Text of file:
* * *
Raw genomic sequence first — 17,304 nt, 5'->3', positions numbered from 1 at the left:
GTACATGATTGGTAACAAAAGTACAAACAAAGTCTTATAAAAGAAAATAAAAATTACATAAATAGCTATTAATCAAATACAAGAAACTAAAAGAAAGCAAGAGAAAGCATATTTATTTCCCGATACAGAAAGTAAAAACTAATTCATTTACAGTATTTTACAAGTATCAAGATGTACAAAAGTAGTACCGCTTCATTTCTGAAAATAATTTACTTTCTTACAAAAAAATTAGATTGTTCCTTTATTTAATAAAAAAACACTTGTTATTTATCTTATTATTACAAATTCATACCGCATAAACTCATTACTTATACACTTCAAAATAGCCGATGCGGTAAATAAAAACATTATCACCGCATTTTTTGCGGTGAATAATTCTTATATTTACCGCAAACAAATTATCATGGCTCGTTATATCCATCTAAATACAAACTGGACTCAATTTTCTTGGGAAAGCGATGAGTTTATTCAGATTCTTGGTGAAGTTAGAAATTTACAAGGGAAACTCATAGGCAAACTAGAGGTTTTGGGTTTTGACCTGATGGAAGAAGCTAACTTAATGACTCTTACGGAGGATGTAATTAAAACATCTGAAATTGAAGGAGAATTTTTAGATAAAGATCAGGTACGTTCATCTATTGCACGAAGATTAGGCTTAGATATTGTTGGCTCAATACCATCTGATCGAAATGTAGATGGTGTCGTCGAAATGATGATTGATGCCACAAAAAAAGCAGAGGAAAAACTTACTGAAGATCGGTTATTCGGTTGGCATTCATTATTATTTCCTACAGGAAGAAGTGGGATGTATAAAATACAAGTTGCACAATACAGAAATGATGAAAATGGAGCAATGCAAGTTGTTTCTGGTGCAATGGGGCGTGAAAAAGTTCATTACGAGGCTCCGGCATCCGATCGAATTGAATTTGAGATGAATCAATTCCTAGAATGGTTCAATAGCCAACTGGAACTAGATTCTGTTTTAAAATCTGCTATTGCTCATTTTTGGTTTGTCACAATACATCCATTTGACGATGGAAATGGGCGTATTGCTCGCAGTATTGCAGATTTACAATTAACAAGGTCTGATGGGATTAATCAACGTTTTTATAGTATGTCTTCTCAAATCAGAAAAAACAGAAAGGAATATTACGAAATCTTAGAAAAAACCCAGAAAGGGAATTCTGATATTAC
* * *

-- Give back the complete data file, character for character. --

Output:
Raw genomic sequence first — 17,304 nt, 5'->3', positions numbered from 1 at the left:
GTACATGATTGGTAACAAAAGTACAAACAAAGTCTTATAAAAGAAAATAAAAATTACATAAATAGCTATTAATCAAATACAAGAAACTAAAAGAAAGCAAGAGAAAGCATATTTATTTCCCGATACAGAAAGTAAAAACTAATTCATTTACAGTATTTTACAAGTATCAAGATGTACAAAAGTAGTACCGCTTCATTTCTGAAAATAATTTACTTTCTTACAAAAAAATTAGATTGTTCCTTTATTTAATAAAAAAACACTTGTTATTTATCTTATTATTACAAATTCATACCGCATAAACTCATTACTTATACACTTCAAAATAGCCGATGCGGTAAATAAAAACATTATCACCGCATTTTTTGCGGTGAATAATTCTTATATTTACCGCAAACAAATTATCATGGCTCGTTATATCCATCTAAATACAAACTGGACTCAATTTTCTTGGGAAAGCGATGAGTTTATTCAGATTCTTGGTGAAGTTAGAAATTTACAAGGGAAACTCATAGGCAAACTAGAGGTTTTGGGTTTTGACCTGATGGAAGAAGCTAACTTAATGACTCTTACGGAGGATGTAATTAAAACATCTGAAATTGAAGGAGAATTTTTAGATAAAGATCAGGTACGTTCATCTATTGCACGAAGATTAGGCTTAGATATTGTTGGCTCAATACCATCTGATCGAAATGTAGATGGTGTCGTCGAAATGATGATTGATGCCACAAAAAAAGCAGAGGAAAAACTTACTGAAGATCGGTTATTCGGTTGGCATTCATTATTATTTCCTACAGGAAGAAGTGGGATGTATAAAATACAAGTTGCACAATACAGAAATGATGAAAATGGAGCAATGCAAGTTGTTTCTGGTGCAATGGGGCGTGAAAAAGTTCATTACGAGGCTCCGGCATCCGATCGAATTGAATTTGAGATGAATCAATTCCTAGAATGGTTCAATAGCCAACTGGAACTAGATTCTGTTTTAAAATCTGCTATTGCTCATTTTTGGTTTGTCACAATACATCCATTTGACGATGGAAATGGGCGTATTGCTCGCAGTATTGCAGATTTACAATTAACAAGGTCTGATGGGATTAATCAACGTTTTTATAGTATGTCTTCTCAAATCAGAAAAAACAGAAAGGAATATTACGAAATCTTAGAAAAAACCCAGAAAGGGAATTCTGATATTAC